With a marathon run of concerts, exhibitions, art happenings and special broadcasts, Buenos Aires is celebrating Charly García's 70th birthday this weekend – a living tribute to a great musician and the composer of dozens of modern classics.
Under the name ‘Charly BA por Fito,’ fellow music legend Fito Páez will give a free show at the famous Teatro Colón. The Rosario-born songwriter will be accompanied by his band and an extended line-up of guest stars, playing new renditions of García's songs.
To get tickets for the gig, fans had to text ‘#CharlyBA’ to the City government’s WhatsApp bot. On Friday, the system crashed under the weight of demand, underlining the everlasting appeal of the Caballito-born songwriter’s music.
The Colón show is just one of hundreds of events this weekend that porteños can enjoy. But there’s one question on everyone’s lips: will the birthday boy be out and about too?
"Nobody knows for sure if he will be at the tributes, although everything is ready in case he appears," a source at the Kirchner Cultural Centre (CCK), one of the venues hosting celebratory events, told the AFP news agency on Friday.
Hablando a tu corazón
In isolation since the pandemic, Charly – born Carlos Alberto García Moreno on October 23, 1951 – last performed live on December 11, 2019 at Luna Park stadium, when, with a gravelly voice and some difficulty moving out, he nevertheless displayed his typical virtuosity at the piano, performing several of his classic compositions, such as ‘Yendo de la cama al living,’ ’Cerca de la Revolución,’ and ‘Desarma y Sangra.’
At the majestic CCK, a former post office, more than 40 musicians will perform in a marathon of shows lasting all Saturday. The performances, which will be dominated by García's tunes, will be divided into thematic blocks (jazz, rock, folk etc), will be streamed live across social networks and platforms.
Elsewhere in the building, ‘TRIP, Una experiencia sobre Charly García,’ a new show of music and images put together by photographer and visual artist Nora Lezano, tango singer Lidia Borda and pianist Daniel Godfrid, will be premiered. On other floors there will be talks about the artist's life, work and influence.
Lezano, along with his colleague Andy Cherniavasky and musician Hilda Lizarazu, are also exhibiting their photographs of the artist at the Teatro San Martín in Buenos Aires, where another concert under the musical direction of Lito Vitale opened celebrations on Thursday. To the delight of fans, artists who have played in Charly’s bands played classics such as ‘Demoliendo hoteles,’ ‘Ojos de videotape,’ ‘Raros peinados nuevos’ and ‘No bombardeen Buenos Aires.’
The landmark birthday is a chance for many to rediscover the songs of their youth, that helped shape their lives.
"With his songs, Charly gives us art, beauty, identity, genius, originality and courage. What makes him unique is his immeasurable personality, his humour, his capacity to be reborn from pain, his tremendous frontality,” singer-songwriter León Gieco told the Filonews website. “There’s no-one less fake than Charly.”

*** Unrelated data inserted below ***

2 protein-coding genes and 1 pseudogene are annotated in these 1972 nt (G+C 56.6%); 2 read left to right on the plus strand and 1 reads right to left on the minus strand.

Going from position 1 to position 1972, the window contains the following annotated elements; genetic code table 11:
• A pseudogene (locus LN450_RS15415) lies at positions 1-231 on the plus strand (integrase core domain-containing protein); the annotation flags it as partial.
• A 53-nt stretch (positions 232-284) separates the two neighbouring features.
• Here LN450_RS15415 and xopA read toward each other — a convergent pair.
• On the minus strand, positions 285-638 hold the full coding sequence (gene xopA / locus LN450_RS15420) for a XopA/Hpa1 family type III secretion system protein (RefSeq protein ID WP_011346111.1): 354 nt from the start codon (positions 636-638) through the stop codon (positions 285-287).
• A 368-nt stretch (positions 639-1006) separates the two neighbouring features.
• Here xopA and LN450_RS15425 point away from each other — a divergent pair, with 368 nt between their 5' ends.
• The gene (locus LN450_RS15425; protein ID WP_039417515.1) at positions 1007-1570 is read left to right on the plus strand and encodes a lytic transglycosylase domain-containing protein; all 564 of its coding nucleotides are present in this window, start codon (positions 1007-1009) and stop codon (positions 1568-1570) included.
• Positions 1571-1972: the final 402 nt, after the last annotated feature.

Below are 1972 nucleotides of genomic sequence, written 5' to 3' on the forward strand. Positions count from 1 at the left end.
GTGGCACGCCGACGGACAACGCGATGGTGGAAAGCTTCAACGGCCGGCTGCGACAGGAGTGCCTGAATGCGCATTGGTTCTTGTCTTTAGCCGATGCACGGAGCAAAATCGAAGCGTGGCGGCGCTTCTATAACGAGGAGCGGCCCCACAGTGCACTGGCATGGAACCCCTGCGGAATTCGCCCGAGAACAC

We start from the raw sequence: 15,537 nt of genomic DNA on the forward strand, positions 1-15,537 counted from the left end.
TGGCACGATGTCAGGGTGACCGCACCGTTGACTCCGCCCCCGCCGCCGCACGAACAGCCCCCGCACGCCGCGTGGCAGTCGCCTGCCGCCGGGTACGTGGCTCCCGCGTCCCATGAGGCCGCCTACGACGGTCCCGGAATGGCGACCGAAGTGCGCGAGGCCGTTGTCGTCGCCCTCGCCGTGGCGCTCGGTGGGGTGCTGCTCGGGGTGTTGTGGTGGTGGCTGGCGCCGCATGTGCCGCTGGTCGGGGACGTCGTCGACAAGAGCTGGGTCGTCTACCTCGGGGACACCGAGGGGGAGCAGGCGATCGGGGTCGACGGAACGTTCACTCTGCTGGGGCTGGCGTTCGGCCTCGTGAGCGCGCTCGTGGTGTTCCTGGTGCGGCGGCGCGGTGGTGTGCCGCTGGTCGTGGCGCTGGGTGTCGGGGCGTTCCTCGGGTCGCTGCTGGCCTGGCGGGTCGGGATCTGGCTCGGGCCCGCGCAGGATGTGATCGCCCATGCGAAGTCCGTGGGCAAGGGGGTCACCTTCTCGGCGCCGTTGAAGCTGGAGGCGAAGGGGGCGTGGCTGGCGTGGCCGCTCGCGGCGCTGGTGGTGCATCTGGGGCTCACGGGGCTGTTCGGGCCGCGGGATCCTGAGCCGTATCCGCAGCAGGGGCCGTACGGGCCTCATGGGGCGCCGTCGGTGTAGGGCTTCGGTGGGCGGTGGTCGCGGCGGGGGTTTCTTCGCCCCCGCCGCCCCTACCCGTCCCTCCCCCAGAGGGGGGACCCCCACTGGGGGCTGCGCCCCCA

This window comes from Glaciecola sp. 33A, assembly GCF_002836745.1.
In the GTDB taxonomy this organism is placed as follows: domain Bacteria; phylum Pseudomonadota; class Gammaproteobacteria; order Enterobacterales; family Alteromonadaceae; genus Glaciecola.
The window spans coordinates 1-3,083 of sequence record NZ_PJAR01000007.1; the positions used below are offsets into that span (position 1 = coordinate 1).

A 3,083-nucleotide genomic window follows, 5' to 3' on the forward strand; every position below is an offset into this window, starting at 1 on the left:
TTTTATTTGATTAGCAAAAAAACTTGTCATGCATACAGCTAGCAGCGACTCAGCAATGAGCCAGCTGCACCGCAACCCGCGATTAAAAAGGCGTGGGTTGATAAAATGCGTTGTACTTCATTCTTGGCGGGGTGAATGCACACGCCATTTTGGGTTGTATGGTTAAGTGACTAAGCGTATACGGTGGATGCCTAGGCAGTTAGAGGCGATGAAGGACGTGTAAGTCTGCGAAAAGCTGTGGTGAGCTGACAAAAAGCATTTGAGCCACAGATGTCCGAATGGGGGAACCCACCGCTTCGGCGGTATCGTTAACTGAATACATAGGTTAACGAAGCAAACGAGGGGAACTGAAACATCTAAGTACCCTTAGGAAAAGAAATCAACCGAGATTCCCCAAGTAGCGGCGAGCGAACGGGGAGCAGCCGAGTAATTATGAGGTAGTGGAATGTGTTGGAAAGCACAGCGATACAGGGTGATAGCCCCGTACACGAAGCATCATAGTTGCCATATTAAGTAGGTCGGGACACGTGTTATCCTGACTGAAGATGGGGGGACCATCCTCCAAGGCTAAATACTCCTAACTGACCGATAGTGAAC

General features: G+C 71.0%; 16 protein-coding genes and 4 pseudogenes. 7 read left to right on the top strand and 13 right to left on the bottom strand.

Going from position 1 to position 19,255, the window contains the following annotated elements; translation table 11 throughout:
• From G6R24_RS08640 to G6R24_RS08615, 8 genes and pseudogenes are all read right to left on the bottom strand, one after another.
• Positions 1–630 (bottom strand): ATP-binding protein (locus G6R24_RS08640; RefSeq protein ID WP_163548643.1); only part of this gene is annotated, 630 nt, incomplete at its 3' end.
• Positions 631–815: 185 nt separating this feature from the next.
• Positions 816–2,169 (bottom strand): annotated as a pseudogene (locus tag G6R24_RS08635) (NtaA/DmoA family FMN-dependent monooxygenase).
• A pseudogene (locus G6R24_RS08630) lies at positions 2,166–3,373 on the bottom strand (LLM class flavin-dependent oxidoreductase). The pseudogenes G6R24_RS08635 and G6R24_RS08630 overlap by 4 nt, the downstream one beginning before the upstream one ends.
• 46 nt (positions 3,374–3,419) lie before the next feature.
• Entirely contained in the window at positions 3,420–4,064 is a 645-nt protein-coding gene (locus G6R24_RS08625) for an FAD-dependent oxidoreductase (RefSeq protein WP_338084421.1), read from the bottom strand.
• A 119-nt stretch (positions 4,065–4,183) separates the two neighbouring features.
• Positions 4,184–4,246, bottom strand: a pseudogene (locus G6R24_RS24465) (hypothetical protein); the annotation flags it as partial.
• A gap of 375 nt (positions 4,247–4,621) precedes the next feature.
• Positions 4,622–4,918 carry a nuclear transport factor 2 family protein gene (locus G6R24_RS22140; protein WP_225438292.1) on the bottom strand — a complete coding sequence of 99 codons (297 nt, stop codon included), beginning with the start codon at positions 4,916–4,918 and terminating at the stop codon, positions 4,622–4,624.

Música del alma
A giant figure in Argentine popular culture and the winner of a Latin Grammy for Musical Excellence in 2009, García sang of his own death before the age of 20, defied a brutal military dictatorship, survived the excesses of drugs and alcohol and now sings of building ‘La máquina de ser feliz.’ As well as a wildly successful career as a solo artist, he has also led emblematic bands such as Sui Generis, La Máquina de Hacer Pájaros and Seru Girán.
"Music is my oxygen," he told Rolling Stone magazine in 2018, which described him as the "greatest exponent of Argentine rock and roll" and a "cultural icon of the country."
A concert pianist who began training as a classical musician at the age of five, it was clear he was a musical prodigy from the get go, developing a keen ear and perfect pitch early on. But García says his life was turned upside down when he discovered the Beatles. They "blew his mind," he once said. Nothing would be the same again.
A rocker at heart, Charly questioned all the rules, rejecting political correctness and even defied the law of gravity – in 2000, he famously dived into a swimming pool from the ninth floor of a hotel, emerging unscathed.
Those were the times of his "Say No More" phase, when he destroyed instruments on stages and in hotel rooms, yet never lost his lucidity to portray reality and its musical qualities. That path of darkness would eventually lead him to an internment in a psychiatric clinic, from where he was rescued in 2008 by another famous musician, Ramón 'Palito' Ortega, who encouraged him to start recording again.
In 2009, in celebration of his 58th birthday, he offered a “resurrection” show at the Estadio Vélez in Buenos Aires. To a stadium packed full of fans, he sang as both performers and punters were drenched in torrential rain, with the storm creating an unforgettable atmosphere. He would later christen the concert: “El concierto subacuático” (“The Underwater Concert”).
The authorities will be hoping this weekend’s celebrations will be a little drier, but no less memorable.
– TIMES/AFP [With reporting by Liliana Samuel]
¡Feliz cumple Charly!
For more on this weekend’s activities, visit https://charlyba.buenosaires.gob.ar/